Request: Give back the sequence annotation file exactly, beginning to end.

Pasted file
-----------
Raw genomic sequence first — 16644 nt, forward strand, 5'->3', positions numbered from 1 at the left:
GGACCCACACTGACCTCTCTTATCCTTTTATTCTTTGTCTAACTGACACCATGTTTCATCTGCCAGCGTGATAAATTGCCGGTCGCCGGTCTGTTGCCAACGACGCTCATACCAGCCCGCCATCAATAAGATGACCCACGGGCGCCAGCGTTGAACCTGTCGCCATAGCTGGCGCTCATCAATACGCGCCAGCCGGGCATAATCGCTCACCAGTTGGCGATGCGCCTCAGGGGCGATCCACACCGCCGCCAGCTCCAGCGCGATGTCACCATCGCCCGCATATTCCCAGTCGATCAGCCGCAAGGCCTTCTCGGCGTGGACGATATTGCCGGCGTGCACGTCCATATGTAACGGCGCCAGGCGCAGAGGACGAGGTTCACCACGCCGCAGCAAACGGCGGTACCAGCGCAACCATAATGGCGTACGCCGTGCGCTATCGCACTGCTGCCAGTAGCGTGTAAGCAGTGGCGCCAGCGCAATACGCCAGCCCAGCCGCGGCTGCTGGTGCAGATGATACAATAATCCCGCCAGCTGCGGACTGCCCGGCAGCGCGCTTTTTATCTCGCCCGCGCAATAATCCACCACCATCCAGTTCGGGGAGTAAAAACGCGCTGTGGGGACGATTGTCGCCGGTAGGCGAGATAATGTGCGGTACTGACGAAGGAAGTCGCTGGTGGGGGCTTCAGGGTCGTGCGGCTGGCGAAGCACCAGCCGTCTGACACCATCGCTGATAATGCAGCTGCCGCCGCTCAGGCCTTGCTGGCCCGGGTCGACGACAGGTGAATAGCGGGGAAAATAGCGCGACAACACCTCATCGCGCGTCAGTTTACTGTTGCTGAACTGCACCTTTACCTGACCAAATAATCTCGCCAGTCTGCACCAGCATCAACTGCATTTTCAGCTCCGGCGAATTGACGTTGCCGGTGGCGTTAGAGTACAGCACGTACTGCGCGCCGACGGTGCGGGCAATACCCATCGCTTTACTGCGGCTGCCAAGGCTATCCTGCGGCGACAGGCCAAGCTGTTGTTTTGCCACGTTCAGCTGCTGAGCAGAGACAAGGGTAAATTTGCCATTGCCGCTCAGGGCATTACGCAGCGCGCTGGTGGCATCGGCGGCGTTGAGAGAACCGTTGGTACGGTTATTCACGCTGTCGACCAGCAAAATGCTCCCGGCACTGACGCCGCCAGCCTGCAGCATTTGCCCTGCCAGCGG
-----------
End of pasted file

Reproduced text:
Raw genomic sequence first — 16644 nt, forward strand, 5'->3', positions numbered from 1 at the left:
GGACCCACACTGACCTCTCTTATCCTTTTATTCTTTGTCTAACTGACACCATGTTTCATCTGCCAGCGTGATAAATTGCCGGTCGCCGGTCTGTTGCCAACGACGCTCATACCAGCCCGCCATCAATAAGATGACCCACGGGCGCCAGCGTTGAACCTGTCGCCATAGCTGGCGCTCATCAATACGCGCCAGCCGGGCATAATCGCTCACCAGTTGGCGATGCGCCTCAGGGGCGATCCACACCGCCGCCAGCTCCAGCGCGATGTCACCATCGCCCGCATATTCCCAGTCGATCAGCCGCAAGGCCTTCTCGGCGTGGACGATATTGCCGGCGTGCACGTCCATATGTAACGGCGCCAGGCGCAGAGGACGAGGTTCACCACGCCGCAGCAAACGGCGGTACCAGCGCAACCATAATGGCGTACGCCGTGCGCTATCGCACTGCTGCCAGTAGCGTGTAAGCAGTGGCGCCAGCGCAATACGCCAGCCCAGCCGCGGCTGCTGGTGCAGATGATACAATAATCCCGCCAGCTGCGGACTGCCCGGCAGCGCGCTTTTTATCTCGCCCGCGCAATAATCCACCACCATCCAGTTCGGGGAGTAAAAACGCGCTGTGGGGACGATTGTCGCCGGTAGGCGAGATAATGTGCGGTACTGACGAAGGAAGTCGCTGGTGGGGGCTTCAGGGTCGTGCGGCTGGCGAAGCACCAGCCGTCTGACACCATCGCTGATAATGCAGCTGCCGCCGCTCAGGCCTTGCTGGCCCGGGTCGACGACAGGTGAATAGCGGGGAAAATAGCGCGACAACACCTCATCGCGCGTCAGTTTACTGTTGCTGAACTGCACCTTTACCTGACCAAATAATCTCGCCAGTCTGCACCAGCATCAACTGCATTTTCAGCTCCGGCGAATTGACGTTGCCGGTGGCGTTAGAGTACAGCACGTACTGCGCGCCGACGGTGCGGGCAATACCCATCGCTTTACTGCGGCTGCCAAGGCTATCCTGCGGCGACAGGCCAAGCTGTTGTTTTGCCACGTTCAGCTGCTGAGCAGAGACAAGGGTAAATTTGCCATTGCCGCTCAGGGCATTACGCAGCGCGCTGGTGGCATCGGCGGCGTTGAGAGAACCGTTGGTACGGTTATTCACGCTGTCGACCAGCAAAATGCTCCCGGCACTGACGCCGCCAGCCTGCAGCATTTGCCCTGCCAGCGG